Rice nomination makes history
Top adviser would be first black female secretary of state
WASHINGTON (CNN) -- National security adviser Condoleezza Rice made history on Tuesday with her nomination as the country's next secretary of state.
A modern-day renaissance woman who traded the stately halls of Stanford University for the political swirl of Washington, Rice became one of President Bush's most trusted wartime advisers.
Rice, who turned 50 on Sunday, was be the first black woman, and only the second woman ever, tapped to be the nation's top diplomat. As national security adviser for the past four years, she has become one of Bush's closest confidantes and primary counselors as the nation waged a war on terror that was unimaginable when the administration took office in 2001.
She was also a staunch proponent of Bush's decision to invade Iraq -- a policy she has robustly defended in the face of a violent insurgency that has raised questions about how well the administration prepared for the post-war period.
If confirmed by the Senate, Rice would take the diplomatic reins as the United States tries to repair international relationships strained by Bush's Iraq policy, which she helped craft inside the White House.
Rice's association with Bush goes back to the 2000 presidential campaign, when she worked as an adviser on national security issues after stepping down from six years as Stanford University's provost, or chief academic and budget officer.
Appointed national security adviser after Bush was elected, she moved to Washington and became the focus of much media attention, due as much to her unusual background and myriad accomplishments as to the power of her post.
Born in segregated Alabama in 1954, Rice entered college at 15 and by 26 had earned a Ph.D. in international affairs from the University of Denver. While there, one of her mentors was professor Joseph Korbel -- the father of Madeleine Albright, the only other woman to hold the portfolio of secretary of state.
In 1981, Rice moved to California to take up a political science professorship at Stanford, where she built a reputation as an expert on the Soviet Union. She later served as a National Security Council staffer during the administration of Bush's father, when communism was crumbling in Europe.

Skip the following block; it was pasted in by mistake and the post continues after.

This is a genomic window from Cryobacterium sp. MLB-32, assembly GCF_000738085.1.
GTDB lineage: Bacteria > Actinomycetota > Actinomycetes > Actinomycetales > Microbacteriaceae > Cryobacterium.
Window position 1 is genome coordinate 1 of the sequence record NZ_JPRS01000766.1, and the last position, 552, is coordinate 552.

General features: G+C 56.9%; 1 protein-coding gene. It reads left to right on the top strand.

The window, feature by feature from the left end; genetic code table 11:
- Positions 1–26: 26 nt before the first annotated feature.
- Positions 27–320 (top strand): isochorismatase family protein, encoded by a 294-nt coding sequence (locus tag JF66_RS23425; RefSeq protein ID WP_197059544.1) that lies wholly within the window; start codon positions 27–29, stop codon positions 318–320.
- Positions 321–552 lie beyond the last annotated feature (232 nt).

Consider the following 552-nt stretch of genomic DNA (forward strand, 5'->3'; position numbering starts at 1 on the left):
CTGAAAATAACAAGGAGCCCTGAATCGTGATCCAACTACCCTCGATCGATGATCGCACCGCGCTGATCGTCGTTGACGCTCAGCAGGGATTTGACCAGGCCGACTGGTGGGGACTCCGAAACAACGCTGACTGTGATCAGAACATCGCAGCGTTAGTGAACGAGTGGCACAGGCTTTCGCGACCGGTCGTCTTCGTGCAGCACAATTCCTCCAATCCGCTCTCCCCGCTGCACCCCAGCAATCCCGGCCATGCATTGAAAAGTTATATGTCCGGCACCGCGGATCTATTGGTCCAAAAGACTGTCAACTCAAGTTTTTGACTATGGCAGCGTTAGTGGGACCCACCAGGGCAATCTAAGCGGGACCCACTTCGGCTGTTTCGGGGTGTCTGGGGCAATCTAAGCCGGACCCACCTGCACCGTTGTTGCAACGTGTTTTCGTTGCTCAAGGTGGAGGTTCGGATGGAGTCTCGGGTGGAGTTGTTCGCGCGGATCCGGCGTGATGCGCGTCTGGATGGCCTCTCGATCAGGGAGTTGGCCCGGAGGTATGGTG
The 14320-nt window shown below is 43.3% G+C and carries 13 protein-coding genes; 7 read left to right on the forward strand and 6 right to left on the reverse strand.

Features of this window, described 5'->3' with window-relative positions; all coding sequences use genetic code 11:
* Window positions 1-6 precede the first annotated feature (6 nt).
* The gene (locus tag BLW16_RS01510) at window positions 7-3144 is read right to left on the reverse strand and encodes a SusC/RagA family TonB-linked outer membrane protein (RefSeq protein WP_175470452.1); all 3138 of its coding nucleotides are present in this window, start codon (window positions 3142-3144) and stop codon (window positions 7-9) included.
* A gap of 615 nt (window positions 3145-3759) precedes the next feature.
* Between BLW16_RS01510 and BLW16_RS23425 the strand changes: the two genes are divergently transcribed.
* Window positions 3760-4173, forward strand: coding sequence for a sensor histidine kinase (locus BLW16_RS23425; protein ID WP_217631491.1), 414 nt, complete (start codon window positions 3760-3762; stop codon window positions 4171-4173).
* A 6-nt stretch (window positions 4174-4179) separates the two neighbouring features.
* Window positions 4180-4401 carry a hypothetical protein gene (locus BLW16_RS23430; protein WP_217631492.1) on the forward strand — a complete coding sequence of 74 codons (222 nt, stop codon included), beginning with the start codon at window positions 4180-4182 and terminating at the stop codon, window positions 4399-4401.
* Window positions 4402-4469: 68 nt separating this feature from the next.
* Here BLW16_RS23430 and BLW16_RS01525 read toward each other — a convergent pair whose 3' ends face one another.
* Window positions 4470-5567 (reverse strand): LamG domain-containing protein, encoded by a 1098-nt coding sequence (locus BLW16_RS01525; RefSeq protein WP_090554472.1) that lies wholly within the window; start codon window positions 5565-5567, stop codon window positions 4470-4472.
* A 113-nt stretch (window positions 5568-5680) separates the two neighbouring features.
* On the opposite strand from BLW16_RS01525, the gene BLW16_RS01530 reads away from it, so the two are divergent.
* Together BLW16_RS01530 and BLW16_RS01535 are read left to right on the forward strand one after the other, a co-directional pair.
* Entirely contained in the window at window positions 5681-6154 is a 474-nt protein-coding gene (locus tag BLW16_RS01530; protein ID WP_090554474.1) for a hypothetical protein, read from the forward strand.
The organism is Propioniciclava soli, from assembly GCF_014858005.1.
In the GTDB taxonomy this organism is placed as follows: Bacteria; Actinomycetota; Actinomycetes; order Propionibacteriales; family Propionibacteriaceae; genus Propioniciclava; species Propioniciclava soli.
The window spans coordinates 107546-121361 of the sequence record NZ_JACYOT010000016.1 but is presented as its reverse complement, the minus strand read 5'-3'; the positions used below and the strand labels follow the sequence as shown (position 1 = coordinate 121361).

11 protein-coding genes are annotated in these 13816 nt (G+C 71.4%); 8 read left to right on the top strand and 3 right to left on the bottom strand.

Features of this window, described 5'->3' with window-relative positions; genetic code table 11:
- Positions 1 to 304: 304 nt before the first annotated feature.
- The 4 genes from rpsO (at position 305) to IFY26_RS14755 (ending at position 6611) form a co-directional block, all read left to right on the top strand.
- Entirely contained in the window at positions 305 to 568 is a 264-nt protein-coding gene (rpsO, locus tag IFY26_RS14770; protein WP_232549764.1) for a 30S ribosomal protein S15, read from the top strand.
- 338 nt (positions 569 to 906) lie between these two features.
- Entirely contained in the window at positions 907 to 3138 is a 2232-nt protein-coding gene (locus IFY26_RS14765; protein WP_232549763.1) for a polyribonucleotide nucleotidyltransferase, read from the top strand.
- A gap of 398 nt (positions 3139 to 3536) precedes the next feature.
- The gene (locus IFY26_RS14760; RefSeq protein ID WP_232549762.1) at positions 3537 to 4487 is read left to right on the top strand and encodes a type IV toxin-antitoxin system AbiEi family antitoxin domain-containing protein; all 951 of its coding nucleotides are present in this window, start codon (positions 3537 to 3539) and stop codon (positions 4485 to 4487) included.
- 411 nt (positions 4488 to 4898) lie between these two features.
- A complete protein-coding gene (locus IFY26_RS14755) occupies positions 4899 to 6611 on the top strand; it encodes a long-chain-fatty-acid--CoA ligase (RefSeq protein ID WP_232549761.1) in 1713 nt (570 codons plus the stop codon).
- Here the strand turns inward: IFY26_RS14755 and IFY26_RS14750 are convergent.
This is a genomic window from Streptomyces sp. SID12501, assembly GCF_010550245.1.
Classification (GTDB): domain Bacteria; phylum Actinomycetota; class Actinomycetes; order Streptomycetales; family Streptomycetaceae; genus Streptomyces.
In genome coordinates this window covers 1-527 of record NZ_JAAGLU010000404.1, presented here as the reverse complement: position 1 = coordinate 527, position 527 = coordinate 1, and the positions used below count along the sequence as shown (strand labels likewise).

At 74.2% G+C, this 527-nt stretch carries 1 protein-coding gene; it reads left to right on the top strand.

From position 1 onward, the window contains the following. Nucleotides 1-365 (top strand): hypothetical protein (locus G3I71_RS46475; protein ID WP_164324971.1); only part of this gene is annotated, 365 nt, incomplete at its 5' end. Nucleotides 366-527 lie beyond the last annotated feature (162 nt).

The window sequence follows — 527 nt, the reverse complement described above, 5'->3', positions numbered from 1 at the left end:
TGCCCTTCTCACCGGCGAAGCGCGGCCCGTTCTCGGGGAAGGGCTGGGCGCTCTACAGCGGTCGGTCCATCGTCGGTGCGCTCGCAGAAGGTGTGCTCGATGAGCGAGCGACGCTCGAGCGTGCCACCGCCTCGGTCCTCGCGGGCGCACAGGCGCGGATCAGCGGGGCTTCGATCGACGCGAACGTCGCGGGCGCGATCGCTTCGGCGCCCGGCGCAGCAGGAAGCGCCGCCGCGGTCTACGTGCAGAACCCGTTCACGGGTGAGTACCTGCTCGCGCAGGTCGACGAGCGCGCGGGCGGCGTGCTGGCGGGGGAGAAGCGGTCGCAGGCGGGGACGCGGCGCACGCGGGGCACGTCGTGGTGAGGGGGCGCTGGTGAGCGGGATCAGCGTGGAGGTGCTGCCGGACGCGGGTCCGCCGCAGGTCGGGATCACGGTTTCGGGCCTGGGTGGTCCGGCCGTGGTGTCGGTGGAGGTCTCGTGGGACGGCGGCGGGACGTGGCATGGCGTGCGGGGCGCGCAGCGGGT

Rice, who speaks four languages, is also an accomplished figure skater and classically trained pianist. In April 2002, she took the stage at Washington's Constitution Hall to perform with acclaimed cellist Yo-Yo Ma.
As the crest of public attention grew, Rice, despite her lack of elected political experience, was even mentioned as a possible vice presidential running mate for Bush in 2004 in place of Dick Cheney, with at least one Web site devoted to the idea.
However, in the past year, opinions of Rice have become more divided, as difficulties increased in Iraq and the commission investigating the terrorist attacks of September 11, 2001, probed what she and other administration officials did -- and did not do -- in the months leading up to the worst-ever terror attack on U.S. soil.
The Bush administration, citing executive privilege, initially refused to let Rice testify in public hearings before the commission. But the White House eventually relented after her former deputy, Richard Clarke, went public with charges that Rice did not take the threat of al Qaeda seriously before the attacks.
In April, Rice defended the administration's record for nearly three hours, insisting that there had been "intense" efforts against terrorism during the summer of 2001 but that there was "no silver bullet" that could have prevented the attacks. (Full story)
"Had we thought that there was an attack coming in Washington or New York, we would have moved heaven and earth to try to stop it," she said. "And I know that there was no single thing that might have prevented that attack."
But Rice was pressed repeatedly about an intelligence memo presented to Bush one month before the attacks, a document that referred to al Qaeda, Osama bin Laden and possible hijackings.
Asked by Democratic commissioner Richard Ben-Veniste, a former Watergate prosecutor who has read the memo, to recall the title, Rice said: "I believe the title was 'Bin Laden Determined to Attack Inside the United States.' "
On Iraq, Rice has been steadfast in her position that Iraqi dictator Saddam Hussein posed a threat that had to be dealt with, despite the fact that no weapons of mass destruction have been found since his regime was toppled in April 2003. (Full story)
"This was a dictator who had actually used weapons of mass destruction against his neighbors, against his own people," she told CNN in September. "This was a dictator who was shooting at our aircraft practically every day in the no-fly zone as we tried to enforce the Security Council resolutions. And this was a dictator who was a destabilizing force in the world's most unstable region."